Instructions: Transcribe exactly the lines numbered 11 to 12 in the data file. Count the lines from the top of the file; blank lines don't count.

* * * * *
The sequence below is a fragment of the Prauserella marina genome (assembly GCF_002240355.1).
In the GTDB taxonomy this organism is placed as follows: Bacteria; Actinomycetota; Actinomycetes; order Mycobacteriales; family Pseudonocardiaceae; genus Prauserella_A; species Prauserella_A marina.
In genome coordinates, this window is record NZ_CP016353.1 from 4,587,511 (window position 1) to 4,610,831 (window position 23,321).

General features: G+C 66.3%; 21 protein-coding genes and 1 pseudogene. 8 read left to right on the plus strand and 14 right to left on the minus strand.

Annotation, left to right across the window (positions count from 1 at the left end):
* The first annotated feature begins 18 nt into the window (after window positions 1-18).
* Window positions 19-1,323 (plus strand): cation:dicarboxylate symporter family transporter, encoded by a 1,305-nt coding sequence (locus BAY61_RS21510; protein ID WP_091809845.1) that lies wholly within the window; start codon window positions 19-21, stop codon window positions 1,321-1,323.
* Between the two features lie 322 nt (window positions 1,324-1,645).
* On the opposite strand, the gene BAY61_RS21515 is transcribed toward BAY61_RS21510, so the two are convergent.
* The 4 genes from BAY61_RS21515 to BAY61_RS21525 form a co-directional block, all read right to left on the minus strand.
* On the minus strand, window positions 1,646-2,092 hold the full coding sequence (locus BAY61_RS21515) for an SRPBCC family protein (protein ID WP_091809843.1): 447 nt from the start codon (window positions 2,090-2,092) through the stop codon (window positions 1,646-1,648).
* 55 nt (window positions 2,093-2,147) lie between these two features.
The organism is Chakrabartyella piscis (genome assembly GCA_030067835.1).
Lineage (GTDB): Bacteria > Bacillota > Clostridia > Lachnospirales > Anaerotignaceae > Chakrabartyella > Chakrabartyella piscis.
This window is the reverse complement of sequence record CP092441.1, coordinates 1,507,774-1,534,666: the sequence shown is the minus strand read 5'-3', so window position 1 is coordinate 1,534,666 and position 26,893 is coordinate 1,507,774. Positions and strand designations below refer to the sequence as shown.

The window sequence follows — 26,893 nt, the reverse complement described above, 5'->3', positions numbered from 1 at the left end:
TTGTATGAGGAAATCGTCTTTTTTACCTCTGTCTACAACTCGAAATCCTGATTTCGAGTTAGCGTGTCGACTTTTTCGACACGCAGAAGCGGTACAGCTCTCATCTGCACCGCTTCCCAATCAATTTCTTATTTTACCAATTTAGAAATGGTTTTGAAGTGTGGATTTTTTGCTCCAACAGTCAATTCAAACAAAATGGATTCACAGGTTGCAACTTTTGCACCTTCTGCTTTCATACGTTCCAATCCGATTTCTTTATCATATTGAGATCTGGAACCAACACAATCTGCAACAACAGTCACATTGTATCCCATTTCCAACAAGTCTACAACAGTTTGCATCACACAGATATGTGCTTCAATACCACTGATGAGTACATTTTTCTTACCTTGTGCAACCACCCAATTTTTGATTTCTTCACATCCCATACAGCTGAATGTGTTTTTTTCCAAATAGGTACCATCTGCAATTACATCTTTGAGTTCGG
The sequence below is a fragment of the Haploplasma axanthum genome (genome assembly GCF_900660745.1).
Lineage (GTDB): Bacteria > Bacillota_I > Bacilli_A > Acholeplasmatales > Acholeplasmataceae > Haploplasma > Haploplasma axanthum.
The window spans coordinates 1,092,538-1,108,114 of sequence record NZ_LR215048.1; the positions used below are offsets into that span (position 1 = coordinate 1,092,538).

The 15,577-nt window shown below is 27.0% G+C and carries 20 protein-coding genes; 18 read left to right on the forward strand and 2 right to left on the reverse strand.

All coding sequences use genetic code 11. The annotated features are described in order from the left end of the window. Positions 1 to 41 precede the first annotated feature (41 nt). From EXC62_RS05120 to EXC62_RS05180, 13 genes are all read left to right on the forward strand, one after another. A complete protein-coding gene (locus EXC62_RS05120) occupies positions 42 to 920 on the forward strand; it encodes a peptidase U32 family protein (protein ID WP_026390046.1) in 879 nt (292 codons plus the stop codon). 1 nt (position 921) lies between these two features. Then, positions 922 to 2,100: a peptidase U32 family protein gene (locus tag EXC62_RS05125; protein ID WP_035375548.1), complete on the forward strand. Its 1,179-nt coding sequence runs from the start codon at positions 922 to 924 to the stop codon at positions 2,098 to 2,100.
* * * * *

* On the minus strand, window positions 1,646-2,092 hold the full coding sequence (locus BAY61_RS21515) for an SRPBCC family protein (protein ID WP_091809843.1): 447 nt from the start codon (window positions 2,090-2,092) through the stop codon (window positions 1,646-1,648).
* 55 nt (window positions 2,093-2,147) lie between these two features.